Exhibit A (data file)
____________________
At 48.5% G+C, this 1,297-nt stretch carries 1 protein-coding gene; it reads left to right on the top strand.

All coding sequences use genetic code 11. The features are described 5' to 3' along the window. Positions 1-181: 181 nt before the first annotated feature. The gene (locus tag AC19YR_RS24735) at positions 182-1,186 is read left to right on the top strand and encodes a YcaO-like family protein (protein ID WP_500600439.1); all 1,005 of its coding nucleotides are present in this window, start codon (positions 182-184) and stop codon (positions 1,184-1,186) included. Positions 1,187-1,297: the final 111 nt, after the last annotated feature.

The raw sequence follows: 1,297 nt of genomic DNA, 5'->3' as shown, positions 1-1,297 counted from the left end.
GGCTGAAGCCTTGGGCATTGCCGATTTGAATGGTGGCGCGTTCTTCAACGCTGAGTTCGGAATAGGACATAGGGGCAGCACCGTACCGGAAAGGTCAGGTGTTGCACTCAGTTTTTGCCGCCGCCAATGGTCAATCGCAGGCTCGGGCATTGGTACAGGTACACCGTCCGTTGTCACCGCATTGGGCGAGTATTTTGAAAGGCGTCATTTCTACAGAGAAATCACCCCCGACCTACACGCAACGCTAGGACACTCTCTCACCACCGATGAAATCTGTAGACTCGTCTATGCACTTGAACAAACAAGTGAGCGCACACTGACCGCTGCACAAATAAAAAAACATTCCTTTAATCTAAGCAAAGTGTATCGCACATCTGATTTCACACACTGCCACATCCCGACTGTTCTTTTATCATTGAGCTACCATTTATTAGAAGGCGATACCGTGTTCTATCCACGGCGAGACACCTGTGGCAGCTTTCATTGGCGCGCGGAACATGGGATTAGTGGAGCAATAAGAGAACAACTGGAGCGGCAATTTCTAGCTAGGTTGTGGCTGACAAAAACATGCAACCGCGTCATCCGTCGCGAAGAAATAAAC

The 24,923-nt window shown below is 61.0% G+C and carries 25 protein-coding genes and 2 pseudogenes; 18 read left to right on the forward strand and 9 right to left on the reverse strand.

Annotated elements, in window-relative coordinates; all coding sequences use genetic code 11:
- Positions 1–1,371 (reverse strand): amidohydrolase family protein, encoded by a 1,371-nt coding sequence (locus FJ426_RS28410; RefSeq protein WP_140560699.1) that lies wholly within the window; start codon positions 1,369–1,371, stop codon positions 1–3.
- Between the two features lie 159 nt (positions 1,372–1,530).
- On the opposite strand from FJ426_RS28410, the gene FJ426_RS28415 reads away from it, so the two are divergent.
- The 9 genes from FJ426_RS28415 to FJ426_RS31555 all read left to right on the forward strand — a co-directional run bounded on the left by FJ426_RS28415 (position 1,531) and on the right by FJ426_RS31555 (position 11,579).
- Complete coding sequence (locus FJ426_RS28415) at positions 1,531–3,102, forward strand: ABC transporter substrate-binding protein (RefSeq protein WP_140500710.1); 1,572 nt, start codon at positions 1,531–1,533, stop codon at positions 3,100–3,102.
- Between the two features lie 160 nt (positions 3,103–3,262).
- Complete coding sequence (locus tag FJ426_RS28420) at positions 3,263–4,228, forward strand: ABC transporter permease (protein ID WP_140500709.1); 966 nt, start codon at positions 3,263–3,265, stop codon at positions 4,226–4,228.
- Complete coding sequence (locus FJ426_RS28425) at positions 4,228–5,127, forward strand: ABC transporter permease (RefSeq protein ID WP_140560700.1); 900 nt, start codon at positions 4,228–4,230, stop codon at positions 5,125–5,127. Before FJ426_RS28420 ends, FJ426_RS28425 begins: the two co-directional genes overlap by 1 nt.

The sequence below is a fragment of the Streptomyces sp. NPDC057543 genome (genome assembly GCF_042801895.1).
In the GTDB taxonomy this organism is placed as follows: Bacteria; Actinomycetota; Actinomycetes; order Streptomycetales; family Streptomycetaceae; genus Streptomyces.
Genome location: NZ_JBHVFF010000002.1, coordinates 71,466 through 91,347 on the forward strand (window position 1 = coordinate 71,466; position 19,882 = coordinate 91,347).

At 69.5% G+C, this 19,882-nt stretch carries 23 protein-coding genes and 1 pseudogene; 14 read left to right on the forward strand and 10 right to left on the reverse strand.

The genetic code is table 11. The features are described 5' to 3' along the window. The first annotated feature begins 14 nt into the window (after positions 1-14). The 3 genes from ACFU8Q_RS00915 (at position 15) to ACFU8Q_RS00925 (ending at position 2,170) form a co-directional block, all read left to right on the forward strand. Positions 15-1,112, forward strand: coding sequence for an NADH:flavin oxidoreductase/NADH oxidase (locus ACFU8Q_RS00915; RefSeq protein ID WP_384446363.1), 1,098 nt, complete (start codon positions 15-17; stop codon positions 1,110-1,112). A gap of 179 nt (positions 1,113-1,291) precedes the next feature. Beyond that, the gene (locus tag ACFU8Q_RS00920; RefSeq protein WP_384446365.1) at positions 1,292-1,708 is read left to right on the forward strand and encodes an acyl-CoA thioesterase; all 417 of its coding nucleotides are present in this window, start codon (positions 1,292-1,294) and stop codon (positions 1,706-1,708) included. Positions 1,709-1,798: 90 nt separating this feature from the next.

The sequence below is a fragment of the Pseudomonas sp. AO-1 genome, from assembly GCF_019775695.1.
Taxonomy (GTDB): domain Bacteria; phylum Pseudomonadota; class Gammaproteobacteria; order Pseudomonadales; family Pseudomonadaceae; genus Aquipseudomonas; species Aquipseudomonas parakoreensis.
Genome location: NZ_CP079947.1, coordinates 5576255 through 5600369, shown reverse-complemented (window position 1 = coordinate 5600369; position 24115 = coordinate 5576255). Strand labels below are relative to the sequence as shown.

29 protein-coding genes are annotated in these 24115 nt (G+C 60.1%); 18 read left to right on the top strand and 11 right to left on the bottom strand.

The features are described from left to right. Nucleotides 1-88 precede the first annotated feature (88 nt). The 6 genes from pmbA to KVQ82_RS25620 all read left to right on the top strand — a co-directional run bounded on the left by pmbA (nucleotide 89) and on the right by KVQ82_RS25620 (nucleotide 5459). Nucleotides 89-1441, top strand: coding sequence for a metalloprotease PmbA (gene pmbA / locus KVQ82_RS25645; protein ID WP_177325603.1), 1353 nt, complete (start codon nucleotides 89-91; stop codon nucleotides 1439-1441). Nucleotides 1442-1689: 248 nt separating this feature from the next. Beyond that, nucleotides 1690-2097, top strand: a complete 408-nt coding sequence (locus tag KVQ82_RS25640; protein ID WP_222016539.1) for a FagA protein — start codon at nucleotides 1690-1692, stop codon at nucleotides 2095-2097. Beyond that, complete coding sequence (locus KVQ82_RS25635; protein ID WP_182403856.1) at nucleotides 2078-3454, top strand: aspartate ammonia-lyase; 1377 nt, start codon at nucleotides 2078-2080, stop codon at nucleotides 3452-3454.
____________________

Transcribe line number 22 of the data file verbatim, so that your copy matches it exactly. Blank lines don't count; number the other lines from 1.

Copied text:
Genome location: NZ_CP079947.1, coordinates 5576255 through 5600369, shown reverse-complemented (window position 1 = coordinate 5600369; position 24115 = coordinate 5576255). Strand labels below are relative to the sequence as shown.